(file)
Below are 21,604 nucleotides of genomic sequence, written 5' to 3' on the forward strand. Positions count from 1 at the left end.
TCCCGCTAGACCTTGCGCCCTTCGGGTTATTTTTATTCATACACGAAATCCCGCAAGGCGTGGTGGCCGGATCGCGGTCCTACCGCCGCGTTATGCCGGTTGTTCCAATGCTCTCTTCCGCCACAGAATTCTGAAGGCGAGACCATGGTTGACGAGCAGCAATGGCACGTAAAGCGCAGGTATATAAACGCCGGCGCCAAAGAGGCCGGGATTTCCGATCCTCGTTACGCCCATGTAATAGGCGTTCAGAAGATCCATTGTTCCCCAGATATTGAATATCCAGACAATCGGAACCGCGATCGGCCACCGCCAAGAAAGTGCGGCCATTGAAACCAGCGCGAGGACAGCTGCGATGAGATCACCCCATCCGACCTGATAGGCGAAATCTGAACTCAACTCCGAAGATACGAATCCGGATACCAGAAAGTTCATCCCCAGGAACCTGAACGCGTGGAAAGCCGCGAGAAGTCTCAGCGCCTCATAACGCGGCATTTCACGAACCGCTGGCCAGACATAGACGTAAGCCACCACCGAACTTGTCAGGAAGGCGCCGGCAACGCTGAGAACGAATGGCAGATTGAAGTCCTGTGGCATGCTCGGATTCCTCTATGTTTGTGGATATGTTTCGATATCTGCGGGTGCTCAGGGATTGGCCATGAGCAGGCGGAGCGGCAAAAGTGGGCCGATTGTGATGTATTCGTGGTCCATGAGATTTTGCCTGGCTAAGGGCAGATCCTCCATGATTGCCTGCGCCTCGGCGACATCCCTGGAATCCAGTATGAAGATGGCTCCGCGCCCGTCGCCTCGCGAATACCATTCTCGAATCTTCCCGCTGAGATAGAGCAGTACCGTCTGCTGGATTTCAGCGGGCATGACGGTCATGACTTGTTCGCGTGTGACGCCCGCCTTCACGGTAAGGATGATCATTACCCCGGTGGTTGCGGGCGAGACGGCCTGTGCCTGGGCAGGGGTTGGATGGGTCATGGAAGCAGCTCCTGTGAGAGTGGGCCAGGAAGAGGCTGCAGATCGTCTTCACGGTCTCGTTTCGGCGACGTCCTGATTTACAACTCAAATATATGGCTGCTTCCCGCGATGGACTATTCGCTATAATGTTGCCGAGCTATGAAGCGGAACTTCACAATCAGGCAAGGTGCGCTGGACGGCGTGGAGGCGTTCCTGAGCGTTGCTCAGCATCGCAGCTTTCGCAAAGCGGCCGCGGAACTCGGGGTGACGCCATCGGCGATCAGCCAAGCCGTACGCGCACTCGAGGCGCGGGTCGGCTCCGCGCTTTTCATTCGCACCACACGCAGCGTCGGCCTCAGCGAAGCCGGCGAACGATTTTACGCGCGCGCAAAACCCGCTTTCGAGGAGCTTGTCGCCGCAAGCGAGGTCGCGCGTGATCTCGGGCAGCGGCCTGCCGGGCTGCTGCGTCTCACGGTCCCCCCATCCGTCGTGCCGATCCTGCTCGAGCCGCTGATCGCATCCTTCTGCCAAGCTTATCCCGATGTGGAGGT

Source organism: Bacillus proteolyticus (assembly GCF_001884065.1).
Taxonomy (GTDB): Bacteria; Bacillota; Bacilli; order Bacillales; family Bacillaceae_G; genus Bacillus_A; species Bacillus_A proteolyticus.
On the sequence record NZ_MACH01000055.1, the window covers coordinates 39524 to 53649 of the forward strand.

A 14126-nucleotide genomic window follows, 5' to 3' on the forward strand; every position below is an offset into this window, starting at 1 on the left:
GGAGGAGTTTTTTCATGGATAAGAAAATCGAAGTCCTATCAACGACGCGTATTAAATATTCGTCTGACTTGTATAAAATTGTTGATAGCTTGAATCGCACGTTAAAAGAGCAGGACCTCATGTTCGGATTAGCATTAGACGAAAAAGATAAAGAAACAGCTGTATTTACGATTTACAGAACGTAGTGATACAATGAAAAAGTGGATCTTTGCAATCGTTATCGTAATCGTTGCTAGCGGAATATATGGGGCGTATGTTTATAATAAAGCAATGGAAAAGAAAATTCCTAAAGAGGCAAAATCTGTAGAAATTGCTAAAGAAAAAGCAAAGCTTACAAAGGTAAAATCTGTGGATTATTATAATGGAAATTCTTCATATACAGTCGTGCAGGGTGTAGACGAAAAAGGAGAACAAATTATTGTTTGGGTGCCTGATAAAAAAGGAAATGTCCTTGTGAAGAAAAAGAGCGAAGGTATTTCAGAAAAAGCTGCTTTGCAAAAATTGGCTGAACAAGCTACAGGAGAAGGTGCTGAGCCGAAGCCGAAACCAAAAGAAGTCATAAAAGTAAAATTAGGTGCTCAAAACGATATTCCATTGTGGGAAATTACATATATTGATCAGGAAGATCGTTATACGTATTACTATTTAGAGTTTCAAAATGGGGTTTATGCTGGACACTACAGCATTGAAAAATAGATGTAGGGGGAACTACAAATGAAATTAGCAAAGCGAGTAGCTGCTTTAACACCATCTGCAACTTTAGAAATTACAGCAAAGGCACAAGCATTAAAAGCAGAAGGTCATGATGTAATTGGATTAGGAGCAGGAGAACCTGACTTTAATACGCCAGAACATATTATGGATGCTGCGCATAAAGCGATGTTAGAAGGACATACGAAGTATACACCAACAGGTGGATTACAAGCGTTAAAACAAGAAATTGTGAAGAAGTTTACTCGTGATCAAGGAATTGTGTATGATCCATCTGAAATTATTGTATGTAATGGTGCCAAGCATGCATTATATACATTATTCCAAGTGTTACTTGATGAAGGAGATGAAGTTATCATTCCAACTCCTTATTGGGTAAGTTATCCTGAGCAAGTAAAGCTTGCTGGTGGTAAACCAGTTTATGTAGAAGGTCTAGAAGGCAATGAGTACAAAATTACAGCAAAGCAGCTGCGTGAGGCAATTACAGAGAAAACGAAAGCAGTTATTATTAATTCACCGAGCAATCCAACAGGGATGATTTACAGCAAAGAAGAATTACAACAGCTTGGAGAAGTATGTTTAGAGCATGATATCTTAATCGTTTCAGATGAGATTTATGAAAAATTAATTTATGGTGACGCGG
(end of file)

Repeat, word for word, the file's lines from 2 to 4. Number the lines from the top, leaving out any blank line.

TCCCGCTAGACCTTGCGCCCTTCGGGTTATTTTTATTCATACACGAAATCCCGCAAGGCGTGGTGGCCGGATCGCGGTCCTACCGCCGCGTTATGCCGGTTGTTCCAATGCTCTCTTCCGCCACAGAATTCTGAAGGCGAGACCATGGTTGACGAGCAGCAATGGCACGTAAAGCGCAGGTATATAAACGCCGGCGCCAAAGAGGCCGGGATTTCCGATCCTCGTTACGCCCATGTAATAGGCGTTCAGAAGATCCATTGTTCCCCAGATATTGAATATCCAGACAATCGGAACCGCGATCGGCCACCGCCAAGAAAGTGCGGCCATTGAAACCAGCGCGAGGACAGCTGCGATGAGATCACCCCATCCGACCTGATAGGCGAAATCTGAACTCAACTCCGAAGATACGAATCCGGATACCAGAAAGTTCATCCCCAGGAACCTGAACGCGTGGAAAGCCGCGAGAAGTCTCAGCGCCTCATAACGCGGCATTTCACGAACCGCTGGCCAGACATAGACGTAAGCCACCACCGAACTTGTCAGGAAGGCGCCGGCAACGCTGAGAACGAATGGCAGATTGAAGTCCTGTGGCATGCTCGGATTCCTCTATGTTTGTGGATATGTTTCGATATCTGCGGGTGCTCAGGGATTGGCCATGAGCAGGCGGAGCGGCAAAAGTGGGCCGATTGTGATGTATTCGTGGTCCATGAGATTTTGCCTGGCTAAGGGCAGATCCTCCATGATTGCCTGCGCCTCGGCGACATCCCTGGAATCCAGTATGAAGATGGCTCCGCGCCCGTCGCCTCGCGAATACCATTCTCGAATCTTCCCGCTGAGATAGAGCAGTACCGTCTGCTGGATTTCAGCGGGCATGACGGTCATGACTTGTTCGCGTGTGACGCCCGCCTTCACGGTAAGGATGATCATTACCCCGGTGGTTGCGGGCGAGACGGCCTGTGCCTGGGCAGGGGTTGGATGGGTCATGGAAGCAGCTCCTGTGAGAGTGGGCCAGGAAGAGGCTGCAGATCGTCTTCACGGTCTCGTTTCGGCGACGTCCTGATTTACAACTCAAATATATGGCTGCTTCCCGCGATGGACTATTCGCTATAATGTTGCCGAGCTATGAAGCGGAACTTCACAATCAGGCAAGGTGCGCTGGACGGCGTGGAGGCGTTCCTGAGCGTTGCTCAGCATCGCAGCTTTCGCAAAGCGGCCGCGGAACTCGGGGTGACGCCATCGGCGATCAGCCAAGCCGTACGCGCACTCGAGGCGCGGGTCGGCTCCGCGCTTTTCATTCGCACCACACGCAGCGTCGGCCTCAGCGAAGCCGGCGAACGATTTTACGCGCGCGCAAAACCCGCTTTCGAGGAGCTTGTCGCCGCAAGCGAGGTCGCGCGTGATCTCGGGCAGCGGCCTGCCGGGCTGCTGCGTCTCACGGTCCCCCCATCCGTCGTGCCGATCCTGCTCGAGCCGCTGATCGCATCCTTCTGCCAAGCTTATCCCGATGTGGAGGT

Source organism: Bacillus proteolyticus (assembly GCF_001884065.1).
Taxonomy (GTDB): Bacteria; Bacillota; Bacilli; order Bacillales; family Bacillaceae_G; genus Bacillus_A; species Bacillus_A proteolyticus.